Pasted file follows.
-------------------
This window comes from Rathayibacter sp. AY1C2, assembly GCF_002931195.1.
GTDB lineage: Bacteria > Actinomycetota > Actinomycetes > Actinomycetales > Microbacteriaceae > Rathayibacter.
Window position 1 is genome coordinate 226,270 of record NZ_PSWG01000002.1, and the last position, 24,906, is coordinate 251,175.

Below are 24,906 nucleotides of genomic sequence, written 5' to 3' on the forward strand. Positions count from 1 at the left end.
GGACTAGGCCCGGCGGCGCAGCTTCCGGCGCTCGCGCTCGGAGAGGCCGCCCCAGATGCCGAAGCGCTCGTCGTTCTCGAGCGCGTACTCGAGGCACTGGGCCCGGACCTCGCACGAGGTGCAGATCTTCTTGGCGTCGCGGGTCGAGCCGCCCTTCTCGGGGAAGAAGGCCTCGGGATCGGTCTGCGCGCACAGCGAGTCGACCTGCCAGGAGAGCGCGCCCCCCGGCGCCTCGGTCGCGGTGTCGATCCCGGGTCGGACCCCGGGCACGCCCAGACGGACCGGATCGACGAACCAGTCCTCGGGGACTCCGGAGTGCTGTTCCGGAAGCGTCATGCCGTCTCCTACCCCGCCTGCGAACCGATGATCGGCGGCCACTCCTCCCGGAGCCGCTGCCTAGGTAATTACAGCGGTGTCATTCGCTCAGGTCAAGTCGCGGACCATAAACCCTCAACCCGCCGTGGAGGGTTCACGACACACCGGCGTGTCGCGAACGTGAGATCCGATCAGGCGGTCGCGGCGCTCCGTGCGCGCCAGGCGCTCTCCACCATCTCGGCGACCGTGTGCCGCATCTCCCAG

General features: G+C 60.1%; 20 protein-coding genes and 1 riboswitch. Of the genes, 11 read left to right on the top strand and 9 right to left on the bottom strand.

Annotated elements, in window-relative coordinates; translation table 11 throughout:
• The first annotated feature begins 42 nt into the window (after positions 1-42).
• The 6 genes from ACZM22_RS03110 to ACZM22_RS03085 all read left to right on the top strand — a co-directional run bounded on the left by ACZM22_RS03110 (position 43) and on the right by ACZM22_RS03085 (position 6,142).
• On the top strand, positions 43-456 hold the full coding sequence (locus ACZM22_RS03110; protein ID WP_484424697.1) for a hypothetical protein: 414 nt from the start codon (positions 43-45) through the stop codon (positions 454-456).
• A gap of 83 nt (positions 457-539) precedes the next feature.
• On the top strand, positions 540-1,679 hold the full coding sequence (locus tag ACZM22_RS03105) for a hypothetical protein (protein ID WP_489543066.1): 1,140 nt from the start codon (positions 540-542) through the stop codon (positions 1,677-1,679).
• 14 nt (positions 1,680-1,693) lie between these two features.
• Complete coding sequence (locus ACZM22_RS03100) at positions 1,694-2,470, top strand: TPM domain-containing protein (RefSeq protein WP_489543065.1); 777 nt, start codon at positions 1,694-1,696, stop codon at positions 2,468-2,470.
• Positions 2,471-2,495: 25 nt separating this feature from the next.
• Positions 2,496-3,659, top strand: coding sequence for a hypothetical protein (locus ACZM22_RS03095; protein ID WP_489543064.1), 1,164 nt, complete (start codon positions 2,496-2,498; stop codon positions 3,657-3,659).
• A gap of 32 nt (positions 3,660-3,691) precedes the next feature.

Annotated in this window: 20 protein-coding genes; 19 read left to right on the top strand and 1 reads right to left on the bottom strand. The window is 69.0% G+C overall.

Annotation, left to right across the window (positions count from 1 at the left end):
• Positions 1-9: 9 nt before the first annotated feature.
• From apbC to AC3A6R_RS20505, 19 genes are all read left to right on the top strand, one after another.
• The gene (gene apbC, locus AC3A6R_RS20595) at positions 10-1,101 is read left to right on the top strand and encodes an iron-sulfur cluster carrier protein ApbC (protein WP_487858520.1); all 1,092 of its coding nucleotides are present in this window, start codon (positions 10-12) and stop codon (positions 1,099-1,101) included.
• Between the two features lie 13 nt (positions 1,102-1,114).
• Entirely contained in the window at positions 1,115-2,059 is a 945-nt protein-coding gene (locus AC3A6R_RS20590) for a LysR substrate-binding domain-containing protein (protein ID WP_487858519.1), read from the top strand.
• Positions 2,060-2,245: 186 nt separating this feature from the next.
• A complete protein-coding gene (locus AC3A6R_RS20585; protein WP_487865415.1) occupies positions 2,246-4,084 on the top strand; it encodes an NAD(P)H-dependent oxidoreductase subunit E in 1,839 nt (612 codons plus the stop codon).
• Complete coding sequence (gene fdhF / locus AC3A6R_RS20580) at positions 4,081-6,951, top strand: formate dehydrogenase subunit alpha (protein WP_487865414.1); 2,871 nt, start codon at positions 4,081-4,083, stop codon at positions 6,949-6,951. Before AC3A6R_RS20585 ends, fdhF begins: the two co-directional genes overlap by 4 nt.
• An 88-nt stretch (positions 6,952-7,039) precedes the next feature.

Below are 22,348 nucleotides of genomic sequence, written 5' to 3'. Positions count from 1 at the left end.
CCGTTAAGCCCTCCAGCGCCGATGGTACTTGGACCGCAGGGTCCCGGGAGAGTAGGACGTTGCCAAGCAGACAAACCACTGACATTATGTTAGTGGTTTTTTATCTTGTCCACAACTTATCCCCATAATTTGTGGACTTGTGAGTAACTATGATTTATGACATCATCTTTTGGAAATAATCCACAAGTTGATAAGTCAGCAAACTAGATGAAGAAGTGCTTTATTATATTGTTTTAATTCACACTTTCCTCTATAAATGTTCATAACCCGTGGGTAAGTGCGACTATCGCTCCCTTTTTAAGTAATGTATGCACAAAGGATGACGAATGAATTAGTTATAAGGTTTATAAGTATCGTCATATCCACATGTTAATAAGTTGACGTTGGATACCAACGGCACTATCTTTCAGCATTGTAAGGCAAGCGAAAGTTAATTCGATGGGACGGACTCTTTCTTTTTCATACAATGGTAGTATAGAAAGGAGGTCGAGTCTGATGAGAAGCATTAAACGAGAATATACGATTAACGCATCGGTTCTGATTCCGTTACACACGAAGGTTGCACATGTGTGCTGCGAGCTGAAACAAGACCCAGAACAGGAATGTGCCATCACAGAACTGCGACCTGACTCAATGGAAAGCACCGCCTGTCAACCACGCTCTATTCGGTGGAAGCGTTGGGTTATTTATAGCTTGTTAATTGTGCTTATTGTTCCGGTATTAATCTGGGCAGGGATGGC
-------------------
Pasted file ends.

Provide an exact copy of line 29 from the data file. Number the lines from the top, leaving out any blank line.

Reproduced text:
Below are 22,348 nucleotides of genomic sequence, written 5' to 3'. Positions count from 1 at the left end.